Corcoran, S.G., Hashemi, M. (2018). The Effects of Interspecific and Intraspecific Competition on Plant Secondary Metabolite Production. University of Massachusetts Amherst, Plant Biology Annual Symposium. Amherst, MA.

Corcoran, S.G., Hashemi, M. (2018). Ecological and Physiological Crop Dynamics in Grazing Season Extension. University of Massachusetts Amherst, Stockbridge School of Agriculture Research Showcase. Amherst, MA.

Corcoran, S.G., Hashemi, M. (2018). Working Two Jobs: Cover Crops For Animal Feed. Northeast Organic Farming Association, Summer Conference, Amherst, MA.
Forage Radish and Oat Flyer

Rehrig, E., Corcoran, S.G. (2016). The Role of Glucosinolates in Plant Defenses Against Insects. New England
Association of Chemistry Teachers, Professional Development Training. North Adams, MA.

Corcoran, S.G. (2016). Nuts and Bolts: Designing an On-Farm Research Experiment. University of Massachusetts Amherst Extension, Designing On-Farm Trials Event. Deerfield, MA. 
Handout-How to Design an On-Farm ExperimentOn-Farm Experiment Presentation

Project Outcomes

Project outcomes:

This work allowed for contact with dozens of individuals with the capacity to implement this research on farm and to expand upon this research experimentally; we also conducted outreach within the community as part of STEM curricula and Extension initiatives.  We reached farmers applying for SARE farmer grants who sought to learn more about on-farm design. We reached high school chemistry teachers who aimed to include applied chemistry into their curricula. High school students and college freshman visited the farm and received in-field training.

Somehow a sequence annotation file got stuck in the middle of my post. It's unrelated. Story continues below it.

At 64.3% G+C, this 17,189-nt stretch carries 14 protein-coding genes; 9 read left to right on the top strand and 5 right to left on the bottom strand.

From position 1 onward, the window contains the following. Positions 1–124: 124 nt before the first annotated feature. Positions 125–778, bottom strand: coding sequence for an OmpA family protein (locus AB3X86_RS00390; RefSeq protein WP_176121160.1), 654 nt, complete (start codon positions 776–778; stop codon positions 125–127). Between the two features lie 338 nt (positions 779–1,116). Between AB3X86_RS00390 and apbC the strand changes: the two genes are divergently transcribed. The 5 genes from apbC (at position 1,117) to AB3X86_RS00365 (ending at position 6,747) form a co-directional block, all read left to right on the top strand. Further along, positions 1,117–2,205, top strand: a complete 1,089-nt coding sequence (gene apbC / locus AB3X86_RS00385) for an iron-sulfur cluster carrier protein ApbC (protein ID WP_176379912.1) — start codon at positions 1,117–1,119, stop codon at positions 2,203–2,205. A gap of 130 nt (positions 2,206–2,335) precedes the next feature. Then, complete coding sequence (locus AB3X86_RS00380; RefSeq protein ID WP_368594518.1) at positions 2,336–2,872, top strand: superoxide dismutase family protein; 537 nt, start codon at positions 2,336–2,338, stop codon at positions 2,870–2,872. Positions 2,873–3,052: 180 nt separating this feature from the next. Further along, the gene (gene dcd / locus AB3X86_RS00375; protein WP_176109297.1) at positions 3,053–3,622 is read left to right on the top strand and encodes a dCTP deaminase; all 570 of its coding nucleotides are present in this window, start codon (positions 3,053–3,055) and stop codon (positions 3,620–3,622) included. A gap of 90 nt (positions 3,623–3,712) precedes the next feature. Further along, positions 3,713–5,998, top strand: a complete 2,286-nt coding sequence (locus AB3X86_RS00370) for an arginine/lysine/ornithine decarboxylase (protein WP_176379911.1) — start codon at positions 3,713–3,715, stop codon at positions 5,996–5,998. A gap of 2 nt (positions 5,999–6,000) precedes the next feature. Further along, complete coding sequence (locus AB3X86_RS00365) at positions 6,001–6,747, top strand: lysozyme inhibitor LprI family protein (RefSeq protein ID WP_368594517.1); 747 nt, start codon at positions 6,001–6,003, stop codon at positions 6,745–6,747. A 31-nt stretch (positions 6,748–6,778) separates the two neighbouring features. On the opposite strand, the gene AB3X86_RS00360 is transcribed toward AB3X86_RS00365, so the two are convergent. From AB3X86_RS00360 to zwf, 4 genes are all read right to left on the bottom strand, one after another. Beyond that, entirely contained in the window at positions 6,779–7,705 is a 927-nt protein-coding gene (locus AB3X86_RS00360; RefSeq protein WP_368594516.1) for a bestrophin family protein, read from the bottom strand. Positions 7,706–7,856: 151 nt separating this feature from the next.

Numerous farmers (both large and small scale), backyard producers, agricultural service providers, and researchers attended Extension and research presentations, workshops, and field days. 

In response to legislative requirements surrounding fall manure application in MA, we developed a compatible cropping system that is environmentally, economically, and logistically feasible. We also sought out and received direct feedback from both dairy and beef producers alike, and incorporated their concerns and observations into this study. 

Knowledge Gained:

This research agrees with and compliments work done by Julie S. Fine, M.S. (GNE14-080), which was also conducted in the Hashemi Lab. This work led to further, active investigation of manure digestate and how it is similar to, or different from, conventional manure as we used manure for 2/3 years and manure digestate in the third year.

Moving forward, we wish to further fine-tune GLS analysis and to assess sulfur (S) dynamics in intercropping with brassicas as S is critical in GLS formation. Furthermore, we intend to continue to study cover crop mixtures from an intercropping perspective so as to further elicit the complex dynamics that such mixtures present. 

Information Products

Any opinions, findings, conclusions, or recommendations expressed in this publication are those of the author(s) and do not necessarily reflect the view of the U.S. Department of Agriculture or SARE.